Green Beauty Newbie: Natural vs. Organic

7 Sep 2015

I've had this post almost ready to go for the last few weeks however as it's now Organic September, I thought now would be the right time to post...

When you delve into the world of green beauty, you'll find a mix of natural and organic products...but what exactly is the difference? Well...
Natural products contain ingredients that are of a natural origin, for example any plant, mineral or animal by-product. Technically these are mostly great as they are of a natural origin. There are no regulations of the word natural in beauty products in the UK or USA, so don't ever look at a label, see the word "natural" and assume it is a natural product (this is called Greenwashing, you can read my post on that here).

If a product is organic, it has been grown or produced organically (without the use of pesticides, chemical fertilizers, GMO's and other inorganic methods). Organic products must go through thorough testing in order to be certified as organic and there are a few different certification bodies that each have their own guidelines for how "organic" a product has to be...

The certification logo you'll most likely find on organic products in the UK is from the Soil Association



There are two types of organic beauty product:
  • A product that is over 95% organic
    Our standards state that a product can only be called 'organic' in the product name where 95% of the ingredients (excluding water) are organic.
     
  • A product that is 70-95% organic
    Some products require higher quantities of preservatives, etc. which reduces their organic content. Provided at least 70% of the ingredients (excluding water) are organic they can be certified with us. However, these products cannot include the word 'organic' in the product name, and must state the percentage of organic ingredients in the product description.
Soil Association certified products will also never contain parabens, petrochemicals and other potentially harmful ingredients.

Another certification body you'll find in the UK but mainly the EU is Ecocert.

Ecocert isn't as strict as the Soil Association however they do have certain regulations for a natural product and an organic product:

  • For both labels, Ecocert Standard imposes that a minimum of 95% of the total ingredients come from natural origin.

  • For the natural and organic cosmetic label:
logo-organic-cosmeticsA minimum of 95% of all plant-based ingredients in the formula and a minimum of 10% of all ingredients by weight must come from organic farming. 


For the natural cosmetic label: 
logo-natural-cosmeticsA minimum of 50% of all plant-based ingredients in the formula and a minimum of 5% of all ingredients by weight must come from organic farming. 



The Soil Association along with Ecocert and three other organic certification bodies have joined together to form COSMOS (Cosmetics Organic Standard), which is one harmonised certification standard which should make things less confusing from now on.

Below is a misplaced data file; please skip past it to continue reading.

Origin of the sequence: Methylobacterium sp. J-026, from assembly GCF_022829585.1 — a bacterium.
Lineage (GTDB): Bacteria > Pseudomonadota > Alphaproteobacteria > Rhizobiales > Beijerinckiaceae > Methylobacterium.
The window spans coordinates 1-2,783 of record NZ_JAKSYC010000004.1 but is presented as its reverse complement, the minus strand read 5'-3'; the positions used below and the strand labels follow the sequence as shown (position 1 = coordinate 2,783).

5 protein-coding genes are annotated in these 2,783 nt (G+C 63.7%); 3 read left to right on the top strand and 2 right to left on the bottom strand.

To get Cosmos organic certification, 95% of a product’s agro-ingredients and 20% of the entire product must be organic. The remaining ingredients must meet strict criteria to ensure that they are not damaging to our health or the environment. Products must also meet environmental standards for packaging and manufacturing, and use approved 'green chemistry' processes when modifying ingredients.

In the USA, you'll see the USDA organic stamp. 

Here are their regulations for an organic stamp:

•Products claiming to be “organic” – e.g. “Organic Shampoo” – must be certified to the USDA NOP standard, the same standard to which organic foods must be certified. This standard requires 95% organic ingredients and places strict restrictions on the substances that can be used in the remaining 5%.

•Products claiming to be “made with organic _____” – e.g. “Made with organic essential oils and extracts” – must be certified to the USDA NOP “made with organic” standard, which requires at least 70% organic ingredients and places strict restrictions on the substances that can be used in the remaining 30%.

•Products making the claim “contains organic _____” – e.g “Contains organic rosemary, clove and thyme oils” – must be certified to the NSF 305 Personal Care Standard. This consensus-based standard requires at least 70% organic ingredients, and like the USDA NOP standard, places strict restrictions on the substances that can be used in the remaining 30%.

So...is "just" a natural product enough?
Well...it depends on your green-ness. I use natural products everyday, and I also use organic products however there are some ingredients that might not have much benefit for being "organic", for example ingredients that are grown in an area that don't use pesticides - technically this is organic but wouldn't require getting a certification for it (see Lyonsleaf Beauty Balm - babassu oil).

Is it worth paying more for organic?
Again...it depends on your feelings. It definitely makes more sense to pay more for a product that has been certified as organic because you do know exactly what is inside the product however certification is expensive and a lot of brands might be organic but can't afford the certification so it's always best to check with the brand itself. 

Amber


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